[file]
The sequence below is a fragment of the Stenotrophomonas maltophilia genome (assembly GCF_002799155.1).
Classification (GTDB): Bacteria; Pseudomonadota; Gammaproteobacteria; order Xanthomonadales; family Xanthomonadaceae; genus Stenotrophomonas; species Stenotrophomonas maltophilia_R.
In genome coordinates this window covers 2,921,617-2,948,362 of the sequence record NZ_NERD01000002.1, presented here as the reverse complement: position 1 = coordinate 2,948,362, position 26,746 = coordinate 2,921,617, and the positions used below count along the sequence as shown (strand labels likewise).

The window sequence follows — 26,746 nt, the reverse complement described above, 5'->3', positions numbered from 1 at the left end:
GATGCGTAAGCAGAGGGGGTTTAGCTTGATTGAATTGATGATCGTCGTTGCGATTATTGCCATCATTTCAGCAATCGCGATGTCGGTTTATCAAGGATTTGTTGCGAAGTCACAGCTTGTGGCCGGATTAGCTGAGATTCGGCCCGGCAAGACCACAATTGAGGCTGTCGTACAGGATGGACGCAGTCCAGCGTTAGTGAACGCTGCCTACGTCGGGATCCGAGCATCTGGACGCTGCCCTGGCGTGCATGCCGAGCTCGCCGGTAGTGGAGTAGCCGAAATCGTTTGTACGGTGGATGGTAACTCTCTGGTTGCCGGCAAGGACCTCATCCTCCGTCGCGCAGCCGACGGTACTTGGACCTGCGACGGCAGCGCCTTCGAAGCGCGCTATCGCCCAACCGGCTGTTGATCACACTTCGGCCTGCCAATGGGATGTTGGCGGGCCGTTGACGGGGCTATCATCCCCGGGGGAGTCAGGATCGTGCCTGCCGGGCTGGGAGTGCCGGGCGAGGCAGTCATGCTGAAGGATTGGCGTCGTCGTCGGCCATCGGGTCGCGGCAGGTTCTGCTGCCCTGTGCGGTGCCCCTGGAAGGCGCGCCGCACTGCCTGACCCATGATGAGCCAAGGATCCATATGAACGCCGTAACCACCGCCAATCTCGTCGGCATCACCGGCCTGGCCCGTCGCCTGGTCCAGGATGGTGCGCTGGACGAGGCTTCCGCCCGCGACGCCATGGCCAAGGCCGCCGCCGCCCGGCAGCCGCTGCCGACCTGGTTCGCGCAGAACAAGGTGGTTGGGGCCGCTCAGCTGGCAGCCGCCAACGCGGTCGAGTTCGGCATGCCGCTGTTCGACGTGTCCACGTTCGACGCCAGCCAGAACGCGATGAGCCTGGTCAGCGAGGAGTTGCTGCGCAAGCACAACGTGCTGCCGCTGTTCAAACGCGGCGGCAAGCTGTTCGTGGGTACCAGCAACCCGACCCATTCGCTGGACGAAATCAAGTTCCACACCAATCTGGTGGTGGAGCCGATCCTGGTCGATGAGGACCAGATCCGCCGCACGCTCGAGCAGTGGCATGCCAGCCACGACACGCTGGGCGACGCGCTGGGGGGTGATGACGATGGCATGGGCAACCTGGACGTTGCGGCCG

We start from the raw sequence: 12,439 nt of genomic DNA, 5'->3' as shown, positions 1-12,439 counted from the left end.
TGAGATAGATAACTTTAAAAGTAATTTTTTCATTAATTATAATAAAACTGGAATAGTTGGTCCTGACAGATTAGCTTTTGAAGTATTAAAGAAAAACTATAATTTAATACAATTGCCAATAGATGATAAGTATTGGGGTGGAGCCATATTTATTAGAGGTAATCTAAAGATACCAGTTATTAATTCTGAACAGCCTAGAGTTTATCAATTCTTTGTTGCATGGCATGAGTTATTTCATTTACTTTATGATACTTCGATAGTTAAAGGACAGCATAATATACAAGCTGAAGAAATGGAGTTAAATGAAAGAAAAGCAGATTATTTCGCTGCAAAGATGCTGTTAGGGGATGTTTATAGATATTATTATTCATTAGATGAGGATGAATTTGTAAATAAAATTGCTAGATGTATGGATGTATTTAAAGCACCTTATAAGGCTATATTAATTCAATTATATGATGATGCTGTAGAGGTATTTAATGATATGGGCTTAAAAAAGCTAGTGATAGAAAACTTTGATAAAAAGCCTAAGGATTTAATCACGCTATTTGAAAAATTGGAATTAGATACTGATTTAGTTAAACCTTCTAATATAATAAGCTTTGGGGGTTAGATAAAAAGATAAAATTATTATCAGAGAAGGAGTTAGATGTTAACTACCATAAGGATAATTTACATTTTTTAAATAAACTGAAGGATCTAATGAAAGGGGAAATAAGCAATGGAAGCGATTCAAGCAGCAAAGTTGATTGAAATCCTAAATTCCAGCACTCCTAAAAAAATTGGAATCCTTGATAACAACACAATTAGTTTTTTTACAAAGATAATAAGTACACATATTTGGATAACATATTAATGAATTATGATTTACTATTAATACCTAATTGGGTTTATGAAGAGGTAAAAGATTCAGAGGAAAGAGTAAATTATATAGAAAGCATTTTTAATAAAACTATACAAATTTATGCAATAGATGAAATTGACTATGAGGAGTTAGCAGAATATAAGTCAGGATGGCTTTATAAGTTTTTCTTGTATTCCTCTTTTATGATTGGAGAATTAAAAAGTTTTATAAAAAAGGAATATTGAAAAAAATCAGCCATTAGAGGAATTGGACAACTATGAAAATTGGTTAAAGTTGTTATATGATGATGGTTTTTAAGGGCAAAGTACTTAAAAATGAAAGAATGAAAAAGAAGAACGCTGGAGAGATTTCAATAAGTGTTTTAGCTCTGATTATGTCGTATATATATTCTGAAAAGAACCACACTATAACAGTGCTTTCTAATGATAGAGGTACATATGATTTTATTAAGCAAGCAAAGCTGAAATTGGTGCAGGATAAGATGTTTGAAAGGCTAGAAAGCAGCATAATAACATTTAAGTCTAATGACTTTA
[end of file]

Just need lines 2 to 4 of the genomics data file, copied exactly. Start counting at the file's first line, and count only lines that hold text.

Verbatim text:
Classification (GTDB): Bacteria; Pseudomonadota; Gammaproteobacteria; order Xanthomonadales; family Xanthomonadaceae; genus Stenotrophomonas; species Stenotrophomonas maltophilia_R.
In genome coordinates this window covers 2,921,617-2,948,362 of the sequence record NZ_NERD01000002.1, presented here as the reverse complement: position 1 = coordinate 2,948,362, position 26,746 = coordinate 2,921,617, and the positions used below count along the sequence as shown (strand labels likewise).

The window sequence follows — 26,746 nt, the reverse complement described above, 5'->3', positions numbered from 1 at the left end: